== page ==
The Representative System
Does representation in today's world really work as a “system”? I argue that representation does indeed work this way. Political representation also works at the systemic level in a way that differs from the individual level of each actor.
A system of representation is the concept we turn to mainly to describe the aggregation of forms of representation that interact in a specific political context. To use the term “system of representation” is to describe the complex phenomenon in which political representation is fragmented into multiple interacting organizations, actors, and models.
Normative work on representation, however, has been mainly reductionist. The reductionist approach sees each site of representation individually and studies its internal dynamics. Normatively speaking, it evaluates representation with criteria found within the representative relationship, such as authorization, mandate, accountability, and acceptance by an audience. Empirically, it measures the quality of representation on this individual basis in accordance with internal standards. Saward proposes that we move the focus from fixed representative relationships to representative claims. But he centers mainly on the internal structure of representative claims, ignoring the systemic level at which these claims interact.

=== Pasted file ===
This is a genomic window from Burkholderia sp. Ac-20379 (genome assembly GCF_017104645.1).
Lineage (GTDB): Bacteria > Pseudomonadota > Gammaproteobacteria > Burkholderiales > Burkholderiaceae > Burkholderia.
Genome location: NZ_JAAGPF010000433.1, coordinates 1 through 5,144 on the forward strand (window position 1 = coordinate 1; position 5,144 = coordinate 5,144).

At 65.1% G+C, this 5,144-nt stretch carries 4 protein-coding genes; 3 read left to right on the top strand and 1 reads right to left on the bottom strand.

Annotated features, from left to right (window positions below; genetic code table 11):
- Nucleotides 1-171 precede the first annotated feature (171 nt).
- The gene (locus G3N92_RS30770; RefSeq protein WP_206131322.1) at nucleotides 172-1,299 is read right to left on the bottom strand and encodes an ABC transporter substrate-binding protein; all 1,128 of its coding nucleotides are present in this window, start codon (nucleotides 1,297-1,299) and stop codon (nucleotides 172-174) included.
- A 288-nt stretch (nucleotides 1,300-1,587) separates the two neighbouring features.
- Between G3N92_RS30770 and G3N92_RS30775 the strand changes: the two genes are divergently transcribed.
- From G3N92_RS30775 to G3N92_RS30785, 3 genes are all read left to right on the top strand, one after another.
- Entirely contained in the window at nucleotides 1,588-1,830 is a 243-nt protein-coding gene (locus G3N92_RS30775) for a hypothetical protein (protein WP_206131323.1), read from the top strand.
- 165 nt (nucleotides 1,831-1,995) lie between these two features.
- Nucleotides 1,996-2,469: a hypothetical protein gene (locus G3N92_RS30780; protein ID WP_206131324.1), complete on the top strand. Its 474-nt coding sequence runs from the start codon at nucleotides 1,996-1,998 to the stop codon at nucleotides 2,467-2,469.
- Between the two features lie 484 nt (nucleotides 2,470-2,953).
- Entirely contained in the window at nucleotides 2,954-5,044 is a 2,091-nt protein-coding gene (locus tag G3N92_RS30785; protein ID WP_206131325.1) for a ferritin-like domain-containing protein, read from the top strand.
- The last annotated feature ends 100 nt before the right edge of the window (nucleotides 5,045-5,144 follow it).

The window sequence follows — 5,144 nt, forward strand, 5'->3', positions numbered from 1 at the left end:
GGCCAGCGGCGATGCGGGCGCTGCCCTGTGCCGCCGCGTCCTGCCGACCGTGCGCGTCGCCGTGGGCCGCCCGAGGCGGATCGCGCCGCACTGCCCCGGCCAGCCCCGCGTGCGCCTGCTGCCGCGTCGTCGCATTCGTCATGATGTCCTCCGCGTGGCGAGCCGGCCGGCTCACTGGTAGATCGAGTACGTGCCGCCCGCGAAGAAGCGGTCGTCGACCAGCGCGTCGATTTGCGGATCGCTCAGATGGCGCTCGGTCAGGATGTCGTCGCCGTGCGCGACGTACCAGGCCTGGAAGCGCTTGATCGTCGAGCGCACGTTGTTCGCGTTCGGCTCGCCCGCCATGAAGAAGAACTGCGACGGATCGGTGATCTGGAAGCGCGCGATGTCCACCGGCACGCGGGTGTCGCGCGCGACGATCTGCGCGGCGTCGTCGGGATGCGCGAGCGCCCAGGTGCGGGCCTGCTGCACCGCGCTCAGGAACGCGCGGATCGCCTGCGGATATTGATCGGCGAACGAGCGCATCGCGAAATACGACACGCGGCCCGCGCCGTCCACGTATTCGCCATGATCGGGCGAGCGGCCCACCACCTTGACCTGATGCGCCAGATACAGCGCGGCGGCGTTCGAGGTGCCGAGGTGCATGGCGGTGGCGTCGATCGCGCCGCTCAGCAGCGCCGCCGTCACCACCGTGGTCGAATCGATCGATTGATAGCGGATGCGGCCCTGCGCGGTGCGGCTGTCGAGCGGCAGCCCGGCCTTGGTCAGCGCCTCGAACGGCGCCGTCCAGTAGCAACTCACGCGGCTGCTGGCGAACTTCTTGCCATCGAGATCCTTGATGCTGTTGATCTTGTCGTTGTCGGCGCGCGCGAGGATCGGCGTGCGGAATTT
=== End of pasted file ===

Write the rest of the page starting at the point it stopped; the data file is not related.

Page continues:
Half a century ago, Pitkin suggested a distinct approach that I will refer to as the systemic approach to representation: a complementary perspective that has been displaced all these years, with very few exceptions, by the reductionist view. The systemic approach, rather than concentrating on a single site of representation, focuses on the interactions between different sites. Instead of viewing representation from within a particular representational relationship, it sees it as the result of multiple adjustments between different actors and forms of representation.
How can the systemic approach improve our normative assessment of representation? I propose three different fronts.
First, we may evaluate each representative actor with systemic criteria. The systemic approach would add normative criteria, in addition to the relational criteria we are used to relying on (e.g. authorization, mandate, responsiveness, congruence, communication, and accountability), in order to judge existing and potential actors (e.g. the role played by the 15-M movement in the Spanish system of representation). Second, with a systemic approach, we can study the wide variety of possible connections between the parts of the system. With a systemic approach, we can introduce compensatory complementarities among the parts of the system, find links between different types that may reinforce a positive or negative aspect in the system, or suggest transactions between different actors and institutions. Third, we can study and evaluate systems of representation. Normatively speaking, we can also consider the criteria to be met by the representative system as a whole. We would not have to hope that a single institution scores high in all these systemic functions; it is the representative system as a whole that must score high. Indeed, we have a variety of representative actors among whom the work may be distributed in order to reach these goals together as a single system.